Dubbed AdSense for Games, the program is currently only compatible with web-based Flash efforts and stems from a partnership with ad middleman Mochi Media. "We don't make games," reads Mochi's official site. "We make games profitable."
While Google has yet to state if it will expand the program into other gaming sectors, such as full-fledged retail titles, the company is believed to be eying that segment, especially given its 2007 purchase of in-game advertising firm Adscape Media.
"It's a huge stamp of approval for a major company to come in and say they believe in the online games ad market," Mochi Media chief executive Jameson Hsu told VentureBeat. "It should awaken all of the major media companies."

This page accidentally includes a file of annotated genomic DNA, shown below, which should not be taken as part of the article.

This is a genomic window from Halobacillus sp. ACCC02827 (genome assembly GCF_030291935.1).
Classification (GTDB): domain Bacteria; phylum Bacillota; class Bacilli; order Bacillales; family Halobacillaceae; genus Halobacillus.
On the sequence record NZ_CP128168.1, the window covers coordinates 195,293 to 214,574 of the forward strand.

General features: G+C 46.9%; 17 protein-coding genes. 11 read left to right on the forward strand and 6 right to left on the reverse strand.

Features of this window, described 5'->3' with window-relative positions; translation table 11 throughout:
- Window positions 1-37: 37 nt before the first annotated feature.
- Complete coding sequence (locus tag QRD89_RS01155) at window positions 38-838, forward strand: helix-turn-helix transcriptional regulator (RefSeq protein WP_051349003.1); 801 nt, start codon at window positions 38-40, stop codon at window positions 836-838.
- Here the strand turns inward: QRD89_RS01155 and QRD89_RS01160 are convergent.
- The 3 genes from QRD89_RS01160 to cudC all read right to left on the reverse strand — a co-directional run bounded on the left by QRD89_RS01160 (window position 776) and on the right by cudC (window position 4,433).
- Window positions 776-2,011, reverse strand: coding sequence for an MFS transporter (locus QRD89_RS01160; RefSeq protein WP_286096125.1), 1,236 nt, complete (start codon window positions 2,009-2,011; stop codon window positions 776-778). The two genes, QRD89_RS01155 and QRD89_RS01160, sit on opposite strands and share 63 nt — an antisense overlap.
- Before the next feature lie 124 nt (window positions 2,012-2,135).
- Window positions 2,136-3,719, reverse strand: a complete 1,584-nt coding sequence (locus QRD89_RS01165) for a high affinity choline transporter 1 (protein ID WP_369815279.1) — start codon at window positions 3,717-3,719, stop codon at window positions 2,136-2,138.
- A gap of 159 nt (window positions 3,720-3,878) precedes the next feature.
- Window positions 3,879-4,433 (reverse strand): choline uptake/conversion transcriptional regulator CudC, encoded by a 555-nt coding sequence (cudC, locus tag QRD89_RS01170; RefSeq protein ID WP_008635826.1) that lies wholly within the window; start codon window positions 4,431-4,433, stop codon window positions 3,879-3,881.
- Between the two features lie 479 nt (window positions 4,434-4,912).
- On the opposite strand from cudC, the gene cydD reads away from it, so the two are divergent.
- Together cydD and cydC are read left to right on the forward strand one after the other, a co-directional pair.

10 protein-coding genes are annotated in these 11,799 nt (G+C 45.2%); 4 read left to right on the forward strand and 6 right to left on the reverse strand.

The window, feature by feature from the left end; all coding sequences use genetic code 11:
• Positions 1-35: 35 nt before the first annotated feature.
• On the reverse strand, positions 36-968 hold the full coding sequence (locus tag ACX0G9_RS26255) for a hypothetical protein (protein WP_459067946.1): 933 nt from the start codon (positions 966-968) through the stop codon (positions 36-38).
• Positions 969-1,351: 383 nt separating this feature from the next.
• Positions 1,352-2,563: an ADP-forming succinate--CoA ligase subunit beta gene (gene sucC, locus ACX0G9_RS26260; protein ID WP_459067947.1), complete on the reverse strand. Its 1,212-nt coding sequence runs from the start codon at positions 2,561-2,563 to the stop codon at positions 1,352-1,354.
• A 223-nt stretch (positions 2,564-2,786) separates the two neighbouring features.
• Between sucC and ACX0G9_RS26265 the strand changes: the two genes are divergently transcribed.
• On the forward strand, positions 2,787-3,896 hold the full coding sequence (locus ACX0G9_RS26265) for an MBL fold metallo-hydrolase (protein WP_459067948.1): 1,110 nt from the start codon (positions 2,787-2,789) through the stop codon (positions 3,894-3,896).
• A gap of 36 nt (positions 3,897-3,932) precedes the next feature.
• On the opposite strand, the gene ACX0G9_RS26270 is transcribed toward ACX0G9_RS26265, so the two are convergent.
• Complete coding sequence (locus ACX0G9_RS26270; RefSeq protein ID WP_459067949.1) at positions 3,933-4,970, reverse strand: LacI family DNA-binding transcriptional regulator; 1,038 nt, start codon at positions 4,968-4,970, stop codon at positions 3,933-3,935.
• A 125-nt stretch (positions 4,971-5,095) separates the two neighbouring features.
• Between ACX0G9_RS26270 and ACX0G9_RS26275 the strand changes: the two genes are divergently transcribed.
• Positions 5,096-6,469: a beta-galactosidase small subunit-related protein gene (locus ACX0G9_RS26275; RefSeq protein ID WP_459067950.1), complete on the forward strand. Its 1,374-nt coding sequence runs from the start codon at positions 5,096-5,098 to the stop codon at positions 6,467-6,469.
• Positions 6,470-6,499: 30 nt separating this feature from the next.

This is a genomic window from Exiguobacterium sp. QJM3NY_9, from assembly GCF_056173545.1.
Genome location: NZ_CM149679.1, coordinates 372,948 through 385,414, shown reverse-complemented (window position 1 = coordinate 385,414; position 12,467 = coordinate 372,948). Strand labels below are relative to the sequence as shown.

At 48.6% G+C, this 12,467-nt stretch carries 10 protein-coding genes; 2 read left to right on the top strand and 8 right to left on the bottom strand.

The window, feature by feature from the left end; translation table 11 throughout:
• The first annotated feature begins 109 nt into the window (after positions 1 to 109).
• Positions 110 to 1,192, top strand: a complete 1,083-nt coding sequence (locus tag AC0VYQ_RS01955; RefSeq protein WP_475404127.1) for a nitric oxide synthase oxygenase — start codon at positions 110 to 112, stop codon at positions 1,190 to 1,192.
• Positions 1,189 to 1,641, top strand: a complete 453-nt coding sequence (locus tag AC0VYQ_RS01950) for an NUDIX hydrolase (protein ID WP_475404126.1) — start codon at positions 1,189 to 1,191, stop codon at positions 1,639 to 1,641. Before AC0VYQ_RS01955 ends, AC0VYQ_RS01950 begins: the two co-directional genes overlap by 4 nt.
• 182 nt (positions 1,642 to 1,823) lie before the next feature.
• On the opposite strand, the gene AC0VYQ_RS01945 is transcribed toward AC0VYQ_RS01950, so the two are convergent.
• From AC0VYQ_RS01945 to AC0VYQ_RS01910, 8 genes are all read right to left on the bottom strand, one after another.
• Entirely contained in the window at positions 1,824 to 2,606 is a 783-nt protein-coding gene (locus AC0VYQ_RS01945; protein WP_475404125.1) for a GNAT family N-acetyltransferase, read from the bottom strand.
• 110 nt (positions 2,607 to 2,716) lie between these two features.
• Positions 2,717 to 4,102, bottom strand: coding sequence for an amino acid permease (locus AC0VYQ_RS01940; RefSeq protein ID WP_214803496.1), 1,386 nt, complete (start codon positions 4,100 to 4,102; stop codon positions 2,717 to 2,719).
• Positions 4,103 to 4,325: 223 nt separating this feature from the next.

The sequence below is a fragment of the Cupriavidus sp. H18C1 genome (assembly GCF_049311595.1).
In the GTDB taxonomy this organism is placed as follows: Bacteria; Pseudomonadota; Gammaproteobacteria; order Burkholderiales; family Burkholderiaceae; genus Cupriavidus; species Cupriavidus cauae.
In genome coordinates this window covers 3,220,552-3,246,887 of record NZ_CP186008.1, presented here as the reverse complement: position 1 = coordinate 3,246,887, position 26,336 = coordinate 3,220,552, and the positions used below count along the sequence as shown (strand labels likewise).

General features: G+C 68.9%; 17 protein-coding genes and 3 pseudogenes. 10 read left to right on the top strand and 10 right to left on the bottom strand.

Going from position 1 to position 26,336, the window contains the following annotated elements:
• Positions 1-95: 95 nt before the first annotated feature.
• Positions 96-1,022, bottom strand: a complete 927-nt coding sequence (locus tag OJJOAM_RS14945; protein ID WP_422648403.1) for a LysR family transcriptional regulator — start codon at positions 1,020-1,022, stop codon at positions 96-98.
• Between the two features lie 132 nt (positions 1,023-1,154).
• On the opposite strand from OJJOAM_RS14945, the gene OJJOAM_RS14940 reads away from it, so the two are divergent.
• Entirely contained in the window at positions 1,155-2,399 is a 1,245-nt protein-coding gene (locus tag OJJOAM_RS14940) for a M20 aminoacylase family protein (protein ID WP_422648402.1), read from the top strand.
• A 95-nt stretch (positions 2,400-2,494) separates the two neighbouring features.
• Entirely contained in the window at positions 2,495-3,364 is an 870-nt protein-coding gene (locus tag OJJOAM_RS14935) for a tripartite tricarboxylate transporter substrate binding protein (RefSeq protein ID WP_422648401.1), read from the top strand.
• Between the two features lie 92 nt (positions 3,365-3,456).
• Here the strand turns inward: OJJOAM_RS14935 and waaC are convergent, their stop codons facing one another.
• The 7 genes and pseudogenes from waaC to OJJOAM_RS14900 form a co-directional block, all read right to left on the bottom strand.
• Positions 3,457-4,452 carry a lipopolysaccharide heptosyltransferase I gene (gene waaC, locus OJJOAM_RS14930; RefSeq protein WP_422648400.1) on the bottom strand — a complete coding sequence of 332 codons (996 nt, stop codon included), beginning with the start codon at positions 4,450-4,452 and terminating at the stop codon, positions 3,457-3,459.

Publishers Playfish, Zynga and Konami are already on board with AdSense for Games, with advertisers including eSurance, Sprint, and Sony Pictures. Flash versions of Frogger and Dance Dance Revolution will be among Konami's initial efforts.
Fitting with previous reports, developers using AdSense for Games will be able to feature ads during or after game play. One example has game characters introducing a video ad by saying something along the lines of "and now, a word from our sponsor."
"We've tried to integrate this in a user-friendly manner," noted Google senior product manager Christian Oestlien. The software can also provide video ads for the Google-owned YouTube, which will soon begin selling games as part of a new advertising push.
Google has posted a video on YouTube showing an example of the ads at work in online game Word Challenge, which is reproduced below. Skip to close to the 1:00 mark to see the game take a commercial break.